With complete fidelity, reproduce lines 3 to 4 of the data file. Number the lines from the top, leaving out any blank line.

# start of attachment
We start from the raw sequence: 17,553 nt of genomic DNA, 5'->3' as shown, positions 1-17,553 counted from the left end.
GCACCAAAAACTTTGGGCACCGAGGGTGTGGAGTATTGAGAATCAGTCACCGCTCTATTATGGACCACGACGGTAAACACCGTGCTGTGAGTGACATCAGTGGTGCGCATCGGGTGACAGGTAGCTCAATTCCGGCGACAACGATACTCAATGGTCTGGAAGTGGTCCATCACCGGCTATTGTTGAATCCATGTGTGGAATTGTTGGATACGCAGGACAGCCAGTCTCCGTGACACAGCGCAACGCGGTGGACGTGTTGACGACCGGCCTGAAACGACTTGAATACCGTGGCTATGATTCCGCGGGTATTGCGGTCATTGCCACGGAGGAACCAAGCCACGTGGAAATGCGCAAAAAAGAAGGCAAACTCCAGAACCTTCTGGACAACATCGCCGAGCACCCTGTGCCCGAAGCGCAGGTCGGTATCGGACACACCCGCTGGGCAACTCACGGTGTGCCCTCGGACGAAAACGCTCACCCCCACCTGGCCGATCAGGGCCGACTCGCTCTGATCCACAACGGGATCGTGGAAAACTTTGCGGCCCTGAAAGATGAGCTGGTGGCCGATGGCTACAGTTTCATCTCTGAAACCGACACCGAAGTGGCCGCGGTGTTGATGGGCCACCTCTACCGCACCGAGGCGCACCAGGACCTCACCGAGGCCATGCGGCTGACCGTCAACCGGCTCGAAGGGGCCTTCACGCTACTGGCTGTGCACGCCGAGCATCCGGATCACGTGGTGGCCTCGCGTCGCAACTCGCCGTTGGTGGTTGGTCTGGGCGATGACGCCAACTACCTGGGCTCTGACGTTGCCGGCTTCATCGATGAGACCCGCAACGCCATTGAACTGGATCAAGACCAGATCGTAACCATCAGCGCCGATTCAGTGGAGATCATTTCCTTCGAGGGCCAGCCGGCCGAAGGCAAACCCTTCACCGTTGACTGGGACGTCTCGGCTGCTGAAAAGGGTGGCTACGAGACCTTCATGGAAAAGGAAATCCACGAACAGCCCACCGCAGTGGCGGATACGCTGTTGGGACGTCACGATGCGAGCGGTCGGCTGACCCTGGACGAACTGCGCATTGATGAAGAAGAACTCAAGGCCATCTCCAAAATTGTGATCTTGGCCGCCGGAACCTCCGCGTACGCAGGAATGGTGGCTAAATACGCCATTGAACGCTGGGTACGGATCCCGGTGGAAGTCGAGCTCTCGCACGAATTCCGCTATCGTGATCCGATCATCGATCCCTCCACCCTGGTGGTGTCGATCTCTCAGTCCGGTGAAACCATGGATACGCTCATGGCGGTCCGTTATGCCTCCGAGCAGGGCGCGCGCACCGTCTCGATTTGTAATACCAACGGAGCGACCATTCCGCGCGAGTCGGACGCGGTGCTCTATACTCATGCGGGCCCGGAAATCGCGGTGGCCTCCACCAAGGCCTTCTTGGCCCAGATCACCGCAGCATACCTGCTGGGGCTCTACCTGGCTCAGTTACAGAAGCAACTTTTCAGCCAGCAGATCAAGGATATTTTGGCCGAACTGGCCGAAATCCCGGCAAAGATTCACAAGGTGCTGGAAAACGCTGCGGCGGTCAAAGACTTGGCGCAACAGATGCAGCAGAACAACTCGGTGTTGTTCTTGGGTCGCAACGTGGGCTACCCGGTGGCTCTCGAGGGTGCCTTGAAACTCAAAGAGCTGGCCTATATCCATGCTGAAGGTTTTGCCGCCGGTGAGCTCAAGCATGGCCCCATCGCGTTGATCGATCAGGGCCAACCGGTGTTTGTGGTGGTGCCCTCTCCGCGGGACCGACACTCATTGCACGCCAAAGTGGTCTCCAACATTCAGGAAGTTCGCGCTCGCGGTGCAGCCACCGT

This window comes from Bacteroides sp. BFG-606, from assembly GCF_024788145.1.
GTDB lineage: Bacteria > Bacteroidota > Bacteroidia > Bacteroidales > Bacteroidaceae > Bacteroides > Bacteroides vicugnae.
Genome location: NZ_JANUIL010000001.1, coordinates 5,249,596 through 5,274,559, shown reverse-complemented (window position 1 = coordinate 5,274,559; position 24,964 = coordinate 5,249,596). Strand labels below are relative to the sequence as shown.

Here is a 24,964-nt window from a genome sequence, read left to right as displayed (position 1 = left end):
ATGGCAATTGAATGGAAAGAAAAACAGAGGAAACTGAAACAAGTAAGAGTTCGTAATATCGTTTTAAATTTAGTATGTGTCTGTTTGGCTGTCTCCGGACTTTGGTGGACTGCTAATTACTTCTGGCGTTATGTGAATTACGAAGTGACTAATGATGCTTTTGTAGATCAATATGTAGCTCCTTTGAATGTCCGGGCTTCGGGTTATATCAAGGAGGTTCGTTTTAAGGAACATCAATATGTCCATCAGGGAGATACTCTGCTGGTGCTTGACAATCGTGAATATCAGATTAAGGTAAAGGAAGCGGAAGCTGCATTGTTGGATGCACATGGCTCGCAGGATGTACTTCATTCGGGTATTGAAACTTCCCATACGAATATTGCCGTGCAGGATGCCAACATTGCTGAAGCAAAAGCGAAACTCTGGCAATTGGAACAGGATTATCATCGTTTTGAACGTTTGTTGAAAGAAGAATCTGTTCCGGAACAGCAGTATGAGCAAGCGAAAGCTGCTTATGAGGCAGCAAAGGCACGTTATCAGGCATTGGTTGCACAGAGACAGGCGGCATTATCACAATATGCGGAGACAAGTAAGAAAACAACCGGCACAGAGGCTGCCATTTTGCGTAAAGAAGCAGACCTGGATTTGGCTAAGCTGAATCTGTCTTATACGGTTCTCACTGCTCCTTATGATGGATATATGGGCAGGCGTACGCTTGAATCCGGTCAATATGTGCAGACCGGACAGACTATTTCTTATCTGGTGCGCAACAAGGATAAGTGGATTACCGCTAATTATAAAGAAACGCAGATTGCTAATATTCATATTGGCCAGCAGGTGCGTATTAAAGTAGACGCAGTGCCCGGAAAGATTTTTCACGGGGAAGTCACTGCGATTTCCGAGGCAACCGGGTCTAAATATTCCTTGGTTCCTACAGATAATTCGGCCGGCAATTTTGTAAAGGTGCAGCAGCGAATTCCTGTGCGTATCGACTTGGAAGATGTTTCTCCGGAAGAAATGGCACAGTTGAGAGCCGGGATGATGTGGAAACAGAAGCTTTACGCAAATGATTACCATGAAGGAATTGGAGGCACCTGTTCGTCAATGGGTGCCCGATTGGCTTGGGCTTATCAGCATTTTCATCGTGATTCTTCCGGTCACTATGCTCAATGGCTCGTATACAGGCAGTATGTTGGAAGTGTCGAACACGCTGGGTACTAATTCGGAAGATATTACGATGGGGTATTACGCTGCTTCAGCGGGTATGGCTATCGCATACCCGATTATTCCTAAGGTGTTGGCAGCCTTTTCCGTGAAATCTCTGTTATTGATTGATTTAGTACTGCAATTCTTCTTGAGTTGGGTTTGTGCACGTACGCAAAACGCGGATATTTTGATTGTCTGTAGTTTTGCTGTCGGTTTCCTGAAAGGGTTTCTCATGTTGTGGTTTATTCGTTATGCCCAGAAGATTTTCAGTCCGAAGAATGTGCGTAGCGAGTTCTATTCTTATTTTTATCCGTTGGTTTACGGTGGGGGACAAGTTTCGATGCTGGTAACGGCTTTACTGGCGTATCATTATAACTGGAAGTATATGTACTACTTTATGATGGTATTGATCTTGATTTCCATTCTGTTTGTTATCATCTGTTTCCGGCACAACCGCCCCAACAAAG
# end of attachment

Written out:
This window comes from Bacteroides sp. BFG-606, from assembly GCF_024788145.1.
GTDB lineage: Bacteria > Bacteroidota > Bacteroidia > Bacteroidales > Bacteroidaceae > Bacteroides > Bacteroides vicugnae.